From: Tim Freeman (firstname.lastname@example.org)
Date: Wed Jun 11 2008 - 07:35:42 MDT
From: "Peter C. McCluskey" <email@example.com>
> But it isn't clear that "wants" refers to a logically consistent concept,
>much less a concept that is simple in all circumstances. For example, it's
>possible to create conditions under which asking a person about his
>happiness during an experience reveals preferences which differ from
>the preferences revealed by asking how he remembers it afterward (see
>the book Stumbling Upon Happiness for more on this subject).
The example isn't relevant. I'm talking about what people want. I'm
not talking about what makes them happy, what they say makes them
happy, or anything having to do with their memory. I agree that all
of those other things are not simple. Emotions aren't part of
defining what people want because I don't need to make statements
about someone's emotions to say that from their actions it appears
that they are trying to get the world into one state rather than
another. This stand makes it possible to ascribe purpose to things
that don't have emotions, such as plants and chess playing robots.
"The vine is growing that way to get more sunlight."
To figure out what someone wants, you have to first estimate:
* what voluntary actions they are taking and have taken, and
* what they believe (that is, their estimated state of the universe), and
* how cause-and-effect works.
There is uncertainty in all of these things: we may not know what they
did, the person may not have a firm opinion about what is true at any
moment, and the best-guess laws of physics may be either not known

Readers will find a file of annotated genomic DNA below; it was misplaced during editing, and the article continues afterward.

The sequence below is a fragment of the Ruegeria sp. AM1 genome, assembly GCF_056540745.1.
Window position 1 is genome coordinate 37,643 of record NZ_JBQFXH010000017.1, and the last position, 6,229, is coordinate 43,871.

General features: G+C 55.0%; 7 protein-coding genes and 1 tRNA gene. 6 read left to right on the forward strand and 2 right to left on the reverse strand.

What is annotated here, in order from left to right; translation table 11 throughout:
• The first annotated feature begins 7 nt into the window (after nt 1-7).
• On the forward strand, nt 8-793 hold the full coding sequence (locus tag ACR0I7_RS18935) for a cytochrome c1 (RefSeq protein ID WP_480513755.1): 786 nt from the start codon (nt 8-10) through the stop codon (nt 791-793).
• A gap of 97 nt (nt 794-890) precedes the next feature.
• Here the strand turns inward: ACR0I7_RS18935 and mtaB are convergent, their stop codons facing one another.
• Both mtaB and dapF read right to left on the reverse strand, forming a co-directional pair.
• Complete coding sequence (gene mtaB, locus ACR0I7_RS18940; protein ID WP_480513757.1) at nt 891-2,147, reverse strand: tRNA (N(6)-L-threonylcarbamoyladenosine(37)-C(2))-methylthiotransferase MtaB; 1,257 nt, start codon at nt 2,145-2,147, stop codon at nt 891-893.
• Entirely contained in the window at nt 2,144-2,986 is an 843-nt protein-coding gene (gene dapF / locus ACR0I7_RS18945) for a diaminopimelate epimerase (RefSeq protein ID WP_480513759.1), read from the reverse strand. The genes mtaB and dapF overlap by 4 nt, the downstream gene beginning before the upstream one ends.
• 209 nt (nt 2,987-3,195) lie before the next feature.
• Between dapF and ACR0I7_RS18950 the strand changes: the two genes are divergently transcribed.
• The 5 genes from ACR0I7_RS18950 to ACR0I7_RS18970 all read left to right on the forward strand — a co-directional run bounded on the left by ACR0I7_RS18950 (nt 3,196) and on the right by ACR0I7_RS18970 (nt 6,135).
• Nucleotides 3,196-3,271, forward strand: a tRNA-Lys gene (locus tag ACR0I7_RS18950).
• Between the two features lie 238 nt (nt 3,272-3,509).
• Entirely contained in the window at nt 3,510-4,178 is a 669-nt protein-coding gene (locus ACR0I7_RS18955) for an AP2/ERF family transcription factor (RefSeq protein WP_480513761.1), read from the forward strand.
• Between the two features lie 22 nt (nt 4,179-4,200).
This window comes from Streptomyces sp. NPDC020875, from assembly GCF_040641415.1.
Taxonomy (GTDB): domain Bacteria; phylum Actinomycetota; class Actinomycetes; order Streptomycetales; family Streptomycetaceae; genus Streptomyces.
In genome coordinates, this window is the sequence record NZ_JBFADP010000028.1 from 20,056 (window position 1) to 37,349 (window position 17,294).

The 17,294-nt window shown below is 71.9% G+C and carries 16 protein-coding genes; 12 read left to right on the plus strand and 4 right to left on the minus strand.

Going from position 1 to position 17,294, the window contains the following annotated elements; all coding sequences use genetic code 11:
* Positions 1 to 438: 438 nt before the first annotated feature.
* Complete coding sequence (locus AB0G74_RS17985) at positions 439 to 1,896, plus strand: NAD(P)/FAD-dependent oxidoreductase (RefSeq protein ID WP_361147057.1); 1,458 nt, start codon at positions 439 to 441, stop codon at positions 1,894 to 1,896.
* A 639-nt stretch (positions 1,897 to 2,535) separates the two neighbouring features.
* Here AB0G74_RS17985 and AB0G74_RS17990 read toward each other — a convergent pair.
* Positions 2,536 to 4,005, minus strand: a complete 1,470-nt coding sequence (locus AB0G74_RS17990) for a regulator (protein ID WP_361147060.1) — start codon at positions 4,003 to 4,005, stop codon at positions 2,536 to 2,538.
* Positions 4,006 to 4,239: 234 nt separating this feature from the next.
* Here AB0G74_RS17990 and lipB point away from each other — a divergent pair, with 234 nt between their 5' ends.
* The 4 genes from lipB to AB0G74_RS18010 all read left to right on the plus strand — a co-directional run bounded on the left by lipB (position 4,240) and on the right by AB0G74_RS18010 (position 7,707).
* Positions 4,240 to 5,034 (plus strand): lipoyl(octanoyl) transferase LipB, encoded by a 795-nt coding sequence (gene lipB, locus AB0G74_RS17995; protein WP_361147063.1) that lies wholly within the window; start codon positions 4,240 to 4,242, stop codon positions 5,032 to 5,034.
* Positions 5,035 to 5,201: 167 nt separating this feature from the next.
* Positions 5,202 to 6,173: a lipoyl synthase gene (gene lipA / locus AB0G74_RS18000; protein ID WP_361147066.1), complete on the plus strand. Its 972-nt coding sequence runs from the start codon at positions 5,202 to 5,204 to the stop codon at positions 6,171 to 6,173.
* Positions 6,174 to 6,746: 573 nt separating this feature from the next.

with certainty or inherently nondeterministic.
We represent what they want as a utility function mapping a
world-state to a utility. "What they want" is any utility function
that explains their actions in the sense that their actions, if taken
in the world they believe themselves to be in, gives an optimal value
for their utility.
The judgement of what they want has uncertainty as well, both because
the output of the algorithm inherits uncertainty from the inputs, and
because even if the inputs are known with certainty there will in
general be multiple utility functions that explain the behavior.
Prefer the simpler utility functions in the usual way, based on a
simplicity metric. If you want a decision procedure, use the speed
prior, or if uncomputability is acceptable use the universal prior.
Details are on my website. The a-priori likelihood stuff is from
Schmidhuber, Hutter, and Kolmogorov before them.
-- Tim Freeman http://www.fungible.com firstname.lastname@example.org
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